Liam left the boss and locked his desk. He looked at the busy metropolis of vehicles and people out the window. The city was his turf, and he enjoyed his work most of the time.
“Those women detectives indicated that I was a nut job. No way.”
He drove to his home in the Los Angeles area which was close to the beach. Changing out of his work clothes, he jogged to the beach in a shorts outfit and sat in the sand. His phone rang.
“Becka, I’m at the beach taking a calm moment.”
Becka believed today might have been a tough one. She knew the department was looking for a new detective. She hoped this one would be a young man.
He listened to her phone chatter. His girlfriend was flying out of town for a week to buy some fabric for a client’s drapes. Liam wondered why the store couldn’t ship the fabric. His girlfriend was going shopping for more than fabric. He would be alone for the weekend. He wasn’t pleased.
“Look, I’ll see you next Friday night. We’ll go to a party on Saturday and celebrate your success. Don’t worry, I’ll be busy training a new detective next week.”
He disconnected from the call and was not looking forward to Monday. The talk with his boss and Becka put him in a bad mood. Liam felt restless.
“Montana might be different than Texas. Maybe not, both states raise bulls. Montana probably has more cows than people which means more manure.”
On Monday, Liam awoke late and yawned.
“Another day in paradise.”
Driving to the office, he was running later than usual. He could see the tall city hall building on Spring Street.
“Nice solid building. Finally, I’ve reached First Street.”
Detective Penelope King was assigned the corner desk a distance away from Liam and Hugh’s desk. Hugh sat around the corner. Arriving at the office, he looked over toward the recruit.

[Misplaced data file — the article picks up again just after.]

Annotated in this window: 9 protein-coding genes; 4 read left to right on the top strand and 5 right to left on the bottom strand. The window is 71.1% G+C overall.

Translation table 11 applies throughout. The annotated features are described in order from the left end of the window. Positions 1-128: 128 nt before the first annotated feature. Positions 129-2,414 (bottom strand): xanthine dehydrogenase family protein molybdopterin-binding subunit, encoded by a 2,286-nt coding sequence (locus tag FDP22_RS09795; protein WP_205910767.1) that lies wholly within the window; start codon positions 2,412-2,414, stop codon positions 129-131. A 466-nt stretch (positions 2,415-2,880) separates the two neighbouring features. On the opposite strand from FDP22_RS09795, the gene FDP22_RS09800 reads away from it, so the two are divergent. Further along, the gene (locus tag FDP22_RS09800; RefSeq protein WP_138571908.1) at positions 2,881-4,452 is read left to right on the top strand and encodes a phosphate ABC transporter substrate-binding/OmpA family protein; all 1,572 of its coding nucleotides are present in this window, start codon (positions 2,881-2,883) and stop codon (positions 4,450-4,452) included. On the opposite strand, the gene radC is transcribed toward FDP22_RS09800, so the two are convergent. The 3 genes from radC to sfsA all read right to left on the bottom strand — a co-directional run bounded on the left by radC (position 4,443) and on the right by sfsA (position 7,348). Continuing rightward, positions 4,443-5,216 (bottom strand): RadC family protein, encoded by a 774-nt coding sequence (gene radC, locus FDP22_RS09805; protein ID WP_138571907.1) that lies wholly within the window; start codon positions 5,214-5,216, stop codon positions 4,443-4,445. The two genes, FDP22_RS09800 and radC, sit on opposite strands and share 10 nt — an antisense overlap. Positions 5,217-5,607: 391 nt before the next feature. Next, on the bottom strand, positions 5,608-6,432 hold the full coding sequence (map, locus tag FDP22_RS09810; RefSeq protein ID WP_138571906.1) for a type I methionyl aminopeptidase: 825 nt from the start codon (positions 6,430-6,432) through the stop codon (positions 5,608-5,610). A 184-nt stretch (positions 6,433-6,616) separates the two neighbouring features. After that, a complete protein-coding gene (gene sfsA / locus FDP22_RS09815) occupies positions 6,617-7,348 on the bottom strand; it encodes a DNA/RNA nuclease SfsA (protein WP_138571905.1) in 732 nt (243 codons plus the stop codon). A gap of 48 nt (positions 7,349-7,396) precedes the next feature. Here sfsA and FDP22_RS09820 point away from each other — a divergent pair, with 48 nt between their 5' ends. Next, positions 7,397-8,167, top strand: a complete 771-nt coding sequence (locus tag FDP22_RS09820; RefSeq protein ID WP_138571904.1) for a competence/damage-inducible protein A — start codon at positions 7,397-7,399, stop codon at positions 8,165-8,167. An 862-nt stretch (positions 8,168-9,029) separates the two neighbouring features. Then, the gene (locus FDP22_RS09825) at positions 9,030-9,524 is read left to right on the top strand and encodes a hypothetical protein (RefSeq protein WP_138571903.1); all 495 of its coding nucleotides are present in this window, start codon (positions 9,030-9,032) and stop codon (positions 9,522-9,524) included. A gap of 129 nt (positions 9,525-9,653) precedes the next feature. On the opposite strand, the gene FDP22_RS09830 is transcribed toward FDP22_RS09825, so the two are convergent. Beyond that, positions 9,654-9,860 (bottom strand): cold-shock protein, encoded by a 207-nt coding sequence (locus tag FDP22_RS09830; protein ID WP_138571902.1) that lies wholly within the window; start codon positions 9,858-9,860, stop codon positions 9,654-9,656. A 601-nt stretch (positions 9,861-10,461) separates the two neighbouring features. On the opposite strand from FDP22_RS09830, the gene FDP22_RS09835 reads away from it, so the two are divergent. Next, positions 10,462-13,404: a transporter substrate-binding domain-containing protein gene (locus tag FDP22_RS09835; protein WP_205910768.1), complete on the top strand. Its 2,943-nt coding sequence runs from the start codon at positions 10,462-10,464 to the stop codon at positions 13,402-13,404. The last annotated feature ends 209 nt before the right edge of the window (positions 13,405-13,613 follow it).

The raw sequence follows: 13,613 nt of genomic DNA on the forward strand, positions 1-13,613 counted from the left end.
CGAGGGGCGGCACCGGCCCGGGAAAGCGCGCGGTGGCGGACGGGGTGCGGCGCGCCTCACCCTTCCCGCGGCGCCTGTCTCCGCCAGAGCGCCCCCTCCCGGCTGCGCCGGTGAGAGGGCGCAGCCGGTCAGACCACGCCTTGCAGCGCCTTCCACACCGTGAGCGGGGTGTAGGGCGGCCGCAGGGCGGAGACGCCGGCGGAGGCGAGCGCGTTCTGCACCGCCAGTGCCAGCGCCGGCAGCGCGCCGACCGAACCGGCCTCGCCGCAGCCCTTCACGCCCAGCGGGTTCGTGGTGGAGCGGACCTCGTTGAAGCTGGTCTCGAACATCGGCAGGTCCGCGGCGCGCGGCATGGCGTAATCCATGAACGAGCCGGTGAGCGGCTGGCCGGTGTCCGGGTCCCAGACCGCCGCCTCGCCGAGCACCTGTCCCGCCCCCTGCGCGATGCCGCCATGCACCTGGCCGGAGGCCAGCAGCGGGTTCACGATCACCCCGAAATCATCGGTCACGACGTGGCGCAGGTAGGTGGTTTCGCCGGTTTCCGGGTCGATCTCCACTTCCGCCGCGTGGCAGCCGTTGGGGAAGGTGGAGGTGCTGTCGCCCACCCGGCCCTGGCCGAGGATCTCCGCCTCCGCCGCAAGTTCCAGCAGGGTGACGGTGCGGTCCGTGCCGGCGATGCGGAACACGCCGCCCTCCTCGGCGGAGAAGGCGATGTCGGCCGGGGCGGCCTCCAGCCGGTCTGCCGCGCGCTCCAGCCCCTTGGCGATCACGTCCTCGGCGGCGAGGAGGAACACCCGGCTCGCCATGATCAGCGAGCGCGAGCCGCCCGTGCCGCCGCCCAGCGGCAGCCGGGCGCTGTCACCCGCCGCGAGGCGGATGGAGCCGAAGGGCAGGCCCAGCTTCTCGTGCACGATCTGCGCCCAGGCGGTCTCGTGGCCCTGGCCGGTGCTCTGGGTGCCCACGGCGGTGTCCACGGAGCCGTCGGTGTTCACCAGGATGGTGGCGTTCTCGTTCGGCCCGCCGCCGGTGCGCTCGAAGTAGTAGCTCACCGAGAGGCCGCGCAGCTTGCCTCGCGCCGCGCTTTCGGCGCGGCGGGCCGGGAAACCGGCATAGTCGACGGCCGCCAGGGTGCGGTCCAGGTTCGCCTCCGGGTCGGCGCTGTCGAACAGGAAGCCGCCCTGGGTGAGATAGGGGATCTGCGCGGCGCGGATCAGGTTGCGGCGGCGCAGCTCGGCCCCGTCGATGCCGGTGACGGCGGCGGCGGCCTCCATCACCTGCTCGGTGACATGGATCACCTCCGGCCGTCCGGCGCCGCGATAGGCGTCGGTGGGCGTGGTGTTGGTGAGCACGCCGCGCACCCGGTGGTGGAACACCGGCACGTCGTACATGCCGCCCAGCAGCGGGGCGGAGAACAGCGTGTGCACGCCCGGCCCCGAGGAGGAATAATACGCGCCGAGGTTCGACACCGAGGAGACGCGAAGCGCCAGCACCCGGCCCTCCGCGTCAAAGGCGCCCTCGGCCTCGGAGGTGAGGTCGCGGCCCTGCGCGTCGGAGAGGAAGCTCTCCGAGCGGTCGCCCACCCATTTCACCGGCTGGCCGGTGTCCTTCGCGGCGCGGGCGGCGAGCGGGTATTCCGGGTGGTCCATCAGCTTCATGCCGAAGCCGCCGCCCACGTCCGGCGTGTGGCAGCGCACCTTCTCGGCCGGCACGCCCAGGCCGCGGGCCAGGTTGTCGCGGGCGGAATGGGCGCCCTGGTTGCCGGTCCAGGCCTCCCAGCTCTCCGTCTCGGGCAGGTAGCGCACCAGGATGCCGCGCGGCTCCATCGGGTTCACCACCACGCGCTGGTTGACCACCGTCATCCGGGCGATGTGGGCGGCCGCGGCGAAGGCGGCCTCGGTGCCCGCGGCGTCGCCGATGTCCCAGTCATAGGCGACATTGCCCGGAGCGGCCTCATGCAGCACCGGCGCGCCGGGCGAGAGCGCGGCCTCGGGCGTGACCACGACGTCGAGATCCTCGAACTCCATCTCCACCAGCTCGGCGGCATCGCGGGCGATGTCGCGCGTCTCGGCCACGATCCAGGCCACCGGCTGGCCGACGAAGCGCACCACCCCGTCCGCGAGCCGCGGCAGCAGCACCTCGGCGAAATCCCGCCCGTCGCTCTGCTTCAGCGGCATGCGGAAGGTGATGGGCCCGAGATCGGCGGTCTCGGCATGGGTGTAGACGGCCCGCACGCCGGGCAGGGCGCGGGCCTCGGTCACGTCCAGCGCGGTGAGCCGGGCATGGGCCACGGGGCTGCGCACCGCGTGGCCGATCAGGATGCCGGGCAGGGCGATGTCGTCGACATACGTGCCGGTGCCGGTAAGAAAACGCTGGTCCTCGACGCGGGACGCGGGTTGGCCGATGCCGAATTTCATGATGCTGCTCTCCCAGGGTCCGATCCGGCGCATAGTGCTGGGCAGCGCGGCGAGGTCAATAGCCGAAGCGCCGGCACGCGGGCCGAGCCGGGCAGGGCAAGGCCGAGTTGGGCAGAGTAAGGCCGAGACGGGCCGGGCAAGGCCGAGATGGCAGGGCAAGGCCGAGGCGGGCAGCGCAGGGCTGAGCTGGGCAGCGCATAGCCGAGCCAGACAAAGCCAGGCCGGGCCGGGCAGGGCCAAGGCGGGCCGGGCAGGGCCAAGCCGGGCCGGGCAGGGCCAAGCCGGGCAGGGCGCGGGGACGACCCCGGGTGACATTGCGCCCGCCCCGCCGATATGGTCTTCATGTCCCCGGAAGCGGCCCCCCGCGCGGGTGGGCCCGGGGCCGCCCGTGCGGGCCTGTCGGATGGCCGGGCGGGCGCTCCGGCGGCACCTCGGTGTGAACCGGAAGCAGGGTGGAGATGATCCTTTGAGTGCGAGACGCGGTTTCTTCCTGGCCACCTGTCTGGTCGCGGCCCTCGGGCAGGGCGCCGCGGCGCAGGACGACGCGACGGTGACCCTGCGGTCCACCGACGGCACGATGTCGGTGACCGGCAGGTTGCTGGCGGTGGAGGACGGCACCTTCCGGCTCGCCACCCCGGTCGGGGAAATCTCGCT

He couldn’t believe the transformation. There were two stacks of in and out mailboxes on the desk. The metal boxes were stacked three feet high and large plants blocked the view of any occupant sitting in a chair. The area looked like a tropical cave.
“Oh, man, all she needs is a net with shells and coconuts. Hello, precinct, we have an introvert in the office, and she’s female. I shouldn’t have worried about the cows. I’m in deep trouble,” said Liam to himself.
Liam watched as a delivery boy brought a large bouquet to the cave desk area.
“At least the flowers are wild.”
The delivery boy disappeared. Liam wondered who ordered the batch of spring flowers for their recruit. He looked at his monitor screen for the daily schedule.
Hugh stopped by Liam’s desk with his ceramic homemade cup filled with coffee. The cup was lumpy in spots.
The cup read, Best Daddy, sprawled awkwardly down one side.
“The detective recruit is here and appears to be a nice person. She wore her detective pin from New York City. Our pins are nicer. Too bad you were late today.”
Hugh’s green eyes suddenly lit up.
“Oh, my gosh, a new cool-guy look. You must have bought a better shaver. Maybe the haircut is working for you, too. It’s a good thing you did both because this one is a looker.”
Liam was glad he spent the extra fifty dollars on the shaver.
“I was going to show her the break room. Penelope invited me into her enclave. She has placed a tremendously expensive coffee machine on her new portable table and made me a cup of gourmet coffee. I’m in seventh heaven. She buys the good stuff in those silver bags. Her plants add a little fresh ambiance to the office, don’t you think?”
“Add a few coconuts and throw in a talking monkey, she should be in business to entertain the cows. Oops, no cows in LA.”
Hugh looked miffed.
“You are rotten to the core, Liam. Nobody likes you. I’m sorry I complimented you and don’t touch the coffee machine.”